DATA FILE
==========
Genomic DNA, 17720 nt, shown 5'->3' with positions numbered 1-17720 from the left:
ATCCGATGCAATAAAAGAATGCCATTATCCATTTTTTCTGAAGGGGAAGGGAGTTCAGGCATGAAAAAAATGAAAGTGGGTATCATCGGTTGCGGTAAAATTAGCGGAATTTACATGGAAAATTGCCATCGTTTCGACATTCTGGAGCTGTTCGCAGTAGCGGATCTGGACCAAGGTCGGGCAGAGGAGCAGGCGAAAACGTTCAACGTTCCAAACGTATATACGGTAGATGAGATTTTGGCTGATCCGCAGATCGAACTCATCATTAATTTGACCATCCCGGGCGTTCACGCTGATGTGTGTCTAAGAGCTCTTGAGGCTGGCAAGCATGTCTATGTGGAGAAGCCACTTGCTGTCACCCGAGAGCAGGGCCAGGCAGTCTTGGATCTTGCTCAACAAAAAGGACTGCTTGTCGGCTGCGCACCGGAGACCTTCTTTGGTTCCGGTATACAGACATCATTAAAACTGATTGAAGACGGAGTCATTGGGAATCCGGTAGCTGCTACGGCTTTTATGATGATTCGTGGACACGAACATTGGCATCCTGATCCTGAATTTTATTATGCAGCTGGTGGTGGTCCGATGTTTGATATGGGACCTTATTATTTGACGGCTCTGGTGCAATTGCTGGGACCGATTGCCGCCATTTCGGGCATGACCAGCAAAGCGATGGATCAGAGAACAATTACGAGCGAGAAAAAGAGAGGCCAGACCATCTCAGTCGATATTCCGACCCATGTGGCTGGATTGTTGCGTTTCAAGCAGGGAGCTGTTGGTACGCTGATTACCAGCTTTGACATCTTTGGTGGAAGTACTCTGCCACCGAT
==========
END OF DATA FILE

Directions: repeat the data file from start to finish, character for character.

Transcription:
Genomic DNA, 17720 nt, shown 5'->3' with positions numbered 1-17720 from the left:
ATCCGATGCAATAAAAGAATGCCATTATCCATTTTTTCTGAAGGGGAAGGGAGTTCAGGCATGAAAAAAATGAAAGTGGGTATCATCGGTTGCGGTAAAATTAGCGGAATTTACATGGAAAATTGCCATCGTTTCGACATTCTGGAGCTGTTCGCAGTAGCGGATCTGGACCAAGGTCGGGCAGAGGAGCAGGCGAAAACGTTCAACGTTCCAAACGTATATACGGTAGATGAGATTTTGGCTGATCCGCAGATCGAACTCATCATTAATTTGACCATCCCGGGCGTTCACGCTGATGTGTGTCTAAGAGCTCTTGAGGCTGGCAAGCATGTCTATGTGGAGAAGCCACTTGCTGTCACCCGAGAGCAGGGCCAGGCAGTCTTGGATCTTGCTCAACAAAAAGGACTGCTTGTCGGCTGCGCACCGGAGACCTTCTTTGGTTCCGGTATACAGACATCATTAAAACTGATTGAAGACGGAGTCATTGGGAATCCGGTAGCTGCTACGGCTTTTATGATGATTCGTGGACACGAACATTGGCATCCTGATCCTGAATTTTATTATGCAGCTGGTGGTGGTCCGATGTTTGATATGGGACCTTATTATTTGACGGCTCTGGTGCAATTGCTGGGACCGATTGCCGCCATTTCGGGCATGACCAGCAAAGCGATGGATCAGAGAACAATTACGAGCGAGAAAAAGAGAGGCCAGACCATCTCAGTCGATATTCCGACCCATGTGGCTGGATTGTTGCGTTTCAAGCAGGGAGCTGTTGGTACGCTGATTACCAGCTTTGACATCTTTGGTGGAAGTACTCTGCCACCGAT